ER was performed by the endoscopic mucosal resection (EMR) method or the endoscopic submucosal dissection method. EMR was mainly performed using the standard strip biopsy method,12 with a 2-channel endoscope (GIF-2T200 or 2T-240; Olympus, Tokyo, Japan). Saline was injected into the submucosa beneath the lesion with an injection needle (Varixor 23G; Top, Tokyo, Japan). A high-frequency electrosurgical snare and grasping forceps were passed through the channel. An area near the lesion was grasped with the forceps to capture the lesion into the snare and the lesion was strangulated. Forced coagulation current was then applied to resect the lesion.
Endoscopic submucosal dissection was mainly performed using a Hook knife as described by Oyama et al.13 A forward-viewing endoscope (GIF-Q240Z; Olympus) with an attachment (D-201-11,804; Olympus) on its tip was introduced. Marking dots were made 2–3 mm outside the margins of the lesion with a Hook knife. A 200 mL 10% glycerin solution with 1 mL 0.1% adrenaline was injected into the submucosa and the mucosa was incised outside the marking dots with the Hook knife using the Endocut mode of an electrosurgical generator (ICC 200; Erbe, Tubingen, Germany). The diseased mucosa was then separated from the muscularis propria by the injection of glycerin solution into the submucosa. The submucosal connective tissue just beneath the lesion was dissected from the muscle layer using the Hook knife in the forced coagulation mode. Injection was repeated as needed, and further resection was carried out to ensure total removal of the lesion.
Complete local remission was defined as the disappearance of iodine-unstained lesions on endoscopic examination and no evidence of residual cancer on biopsy specimens at first follow-up. Informed consent was obtained from all patients before ER was performed.
Histologic Evaluation and Further Treatment
All specimens were cut into 2-mm slices, embedded in paraffin, and subjected to hematoxylin and eosin staining. Detailed histologic assessment was performed according to the Japanese Classification of Esophageal Carcinoma.14 Mucosal cancer without lymphovascular involvement was followed up without any additional treatment immediately after ER. In patients with lymphovascular involvement and/or submucosal invasion the risk of metastasis was estimated based on the histologic findings. Further treatment was decided on depending on the risk of metastasis and the patient's condition.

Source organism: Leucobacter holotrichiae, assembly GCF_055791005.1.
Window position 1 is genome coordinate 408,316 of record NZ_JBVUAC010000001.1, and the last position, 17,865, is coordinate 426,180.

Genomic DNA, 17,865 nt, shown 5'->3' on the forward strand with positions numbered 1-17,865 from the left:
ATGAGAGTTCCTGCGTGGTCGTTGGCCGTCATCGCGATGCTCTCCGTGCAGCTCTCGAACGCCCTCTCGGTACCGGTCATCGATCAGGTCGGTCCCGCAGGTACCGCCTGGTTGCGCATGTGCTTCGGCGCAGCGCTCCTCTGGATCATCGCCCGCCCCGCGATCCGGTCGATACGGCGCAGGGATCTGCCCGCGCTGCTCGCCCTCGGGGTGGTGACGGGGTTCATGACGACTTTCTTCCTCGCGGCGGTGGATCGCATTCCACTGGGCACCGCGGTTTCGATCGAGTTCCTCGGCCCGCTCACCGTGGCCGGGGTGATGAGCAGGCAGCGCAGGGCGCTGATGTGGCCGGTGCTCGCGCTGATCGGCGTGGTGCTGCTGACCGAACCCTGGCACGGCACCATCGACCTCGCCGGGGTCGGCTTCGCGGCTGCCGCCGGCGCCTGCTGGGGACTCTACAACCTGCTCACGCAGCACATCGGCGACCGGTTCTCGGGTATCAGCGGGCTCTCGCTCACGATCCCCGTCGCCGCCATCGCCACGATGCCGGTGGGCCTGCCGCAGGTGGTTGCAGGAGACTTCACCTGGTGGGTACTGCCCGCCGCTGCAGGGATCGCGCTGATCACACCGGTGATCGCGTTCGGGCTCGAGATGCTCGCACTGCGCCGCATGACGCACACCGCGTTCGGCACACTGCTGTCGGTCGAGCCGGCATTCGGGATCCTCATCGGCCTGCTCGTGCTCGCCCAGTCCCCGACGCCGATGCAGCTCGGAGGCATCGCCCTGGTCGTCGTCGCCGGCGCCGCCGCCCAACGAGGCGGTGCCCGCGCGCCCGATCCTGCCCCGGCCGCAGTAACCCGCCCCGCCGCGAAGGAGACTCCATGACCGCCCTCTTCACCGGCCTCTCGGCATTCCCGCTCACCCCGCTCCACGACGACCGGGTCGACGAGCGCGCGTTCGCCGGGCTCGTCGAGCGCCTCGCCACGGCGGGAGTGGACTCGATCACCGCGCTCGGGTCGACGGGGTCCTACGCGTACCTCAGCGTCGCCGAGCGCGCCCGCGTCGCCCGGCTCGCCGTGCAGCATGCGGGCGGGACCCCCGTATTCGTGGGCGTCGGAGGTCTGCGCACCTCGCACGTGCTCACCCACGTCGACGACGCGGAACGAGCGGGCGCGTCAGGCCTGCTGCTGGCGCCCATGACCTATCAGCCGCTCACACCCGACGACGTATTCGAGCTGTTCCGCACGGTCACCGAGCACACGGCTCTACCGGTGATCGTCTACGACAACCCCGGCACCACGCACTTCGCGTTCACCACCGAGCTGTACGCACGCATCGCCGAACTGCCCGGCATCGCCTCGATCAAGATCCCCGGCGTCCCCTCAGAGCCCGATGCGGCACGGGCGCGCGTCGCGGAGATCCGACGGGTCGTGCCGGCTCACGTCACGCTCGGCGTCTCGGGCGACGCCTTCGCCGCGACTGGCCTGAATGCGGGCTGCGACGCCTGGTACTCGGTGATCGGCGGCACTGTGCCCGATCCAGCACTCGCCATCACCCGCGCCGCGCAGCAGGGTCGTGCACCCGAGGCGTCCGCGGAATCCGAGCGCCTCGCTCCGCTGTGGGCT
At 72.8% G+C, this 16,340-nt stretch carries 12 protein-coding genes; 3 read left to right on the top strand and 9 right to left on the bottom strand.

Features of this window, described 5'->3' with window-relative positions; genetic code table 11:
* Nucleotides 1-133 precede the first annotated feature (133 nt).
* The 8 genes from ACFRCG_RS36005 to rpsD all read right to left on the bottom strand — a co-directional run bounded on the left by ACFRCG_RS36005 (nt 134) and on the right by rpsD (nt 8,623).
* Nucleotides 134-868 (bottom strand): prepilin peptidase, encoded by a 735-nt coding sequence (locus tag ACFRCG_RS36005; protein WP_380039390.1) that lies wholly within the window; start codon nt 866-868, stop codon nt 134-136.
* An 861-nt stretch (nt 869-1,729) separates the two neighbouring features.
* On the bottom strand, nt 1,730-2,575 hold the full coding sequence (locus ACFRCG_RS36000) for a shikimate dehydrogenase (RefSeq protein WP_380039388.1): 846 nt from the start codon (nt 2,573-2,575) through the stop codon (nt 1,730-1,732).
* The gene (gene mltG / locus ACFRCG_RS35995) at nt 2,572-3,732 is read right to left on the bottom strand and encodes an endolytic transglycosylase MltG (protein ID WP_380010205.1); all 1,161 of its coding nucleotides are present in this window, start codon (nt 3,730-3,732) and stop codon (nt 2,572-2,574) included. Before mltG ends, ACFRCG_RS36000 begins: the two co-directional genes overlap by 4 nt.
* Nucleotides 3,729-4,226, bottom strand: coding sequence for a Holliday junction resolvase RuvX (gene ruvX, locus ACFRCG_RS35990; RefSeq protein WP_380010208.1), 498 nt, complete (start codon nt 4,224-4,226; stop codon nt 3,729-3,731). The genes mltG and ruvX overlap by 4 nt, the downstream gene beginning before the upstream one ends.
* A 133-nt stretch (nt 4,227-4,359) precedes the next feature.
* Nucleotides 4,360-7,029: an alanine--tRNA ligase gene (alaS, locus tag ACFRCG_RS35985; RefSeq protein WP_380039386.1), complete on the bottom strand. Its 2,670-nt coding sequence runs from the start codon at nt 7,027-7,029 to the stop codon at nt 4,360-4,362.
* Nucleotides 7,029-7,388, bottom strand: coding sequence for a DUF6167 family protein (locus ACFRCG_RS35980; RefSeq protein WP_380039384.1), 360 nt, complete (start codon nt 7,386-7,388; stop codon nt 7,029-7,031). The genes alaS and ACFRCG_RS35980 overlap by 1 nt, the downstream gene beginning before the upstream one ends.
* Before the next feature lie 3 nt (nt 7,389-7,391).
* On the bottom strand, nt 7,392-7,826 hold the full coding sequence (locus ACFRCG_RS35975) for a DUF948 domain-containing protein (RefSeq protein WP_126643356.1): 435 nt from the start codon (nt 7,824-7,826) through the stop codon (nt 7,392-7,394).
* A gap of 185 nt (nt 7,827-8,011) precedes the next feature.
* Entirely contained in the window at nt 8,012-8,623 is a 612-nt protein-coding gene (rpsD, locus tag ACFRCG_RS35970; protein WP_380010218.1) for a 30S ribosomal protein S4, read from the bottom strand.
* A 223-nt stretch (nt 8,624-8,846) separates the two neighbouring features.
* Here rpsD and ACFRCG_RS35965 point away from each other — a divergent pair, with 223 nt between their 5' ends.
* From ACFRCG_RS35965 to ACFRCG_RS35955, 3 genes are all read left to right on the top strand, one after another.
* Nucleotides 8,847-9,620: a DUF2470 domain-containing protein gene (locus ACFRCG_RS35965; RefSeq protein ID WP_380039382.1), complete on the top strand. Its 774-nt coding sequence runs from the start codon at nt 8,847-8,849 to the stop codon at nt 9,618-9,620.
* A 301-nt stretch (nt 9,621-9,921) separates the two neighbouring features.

After ER all patients were included in a follow-up program. Upper gastrointestinal endoscopy with iodine staining was conducted at 3 and 9 months and annually thereafter. Computed tomography of the neck, chest, and abdomen was performed at least once a year to detect lymph node or distant metastases.
Follow-up patient data were obtained by referral to their medical records. Causes of death were confirmed by death certificates documented by the patients' physicians. For the outcome of patients who moved away from our hospital we attempted to obtain details by questionnaires or telephone conversations with their families and referring physicians. The International Classification of Diseases, Ninth Revision, Clinical Modification was used to code and classify mortality data. The starting date of the follow-up was defined as the date of ER and the end of the follow-up was either the date of death or the end of December 2006, whichever occurred first. Patients with unknown vital status were regarded as censored at the time when they were last known to be alive.
This study cohort included many patients with multiple primary cancers. We defined synchronous or metachronous (including previous) cancers other than esophageal as second primary cancers. In patients with multiple primary cancers, second primary cancers largely influenced the clinical course after ER. In a patient receiving ER, we usually obtained information about second primary cancer from medical records and interviews with the patient and a referring physician. To reduce the impact of second primary cancer on mortality after ER, we excluded patients with recently diagnosed second primary cancer (other than in situ carcinoma of stomach and colon). Ninety patients without second primary cancer diagnosed within 1 year before ER were defined as subgroup A.
Cumulative survival curves were determined with the Kaplan-Meier method. The significance of differences in survival were assessed by the log-rank test. Cancer patients usually have excess risk in SMR from unity because a certain proportion of cancer patients will die from the underlying cancer, in addition to the expected mortality calculated from the general population. SMR of patients with esophageal cancer is thought to be high because most patients die from esophageal or second primary cancer. Because ER is performed as a curative operation for early esophageal cancer the procedure can be regarded as successful when the SMR is near unity. Therefore, we calculated SMR for the assessment of ER as a treatment for esophageal cancer.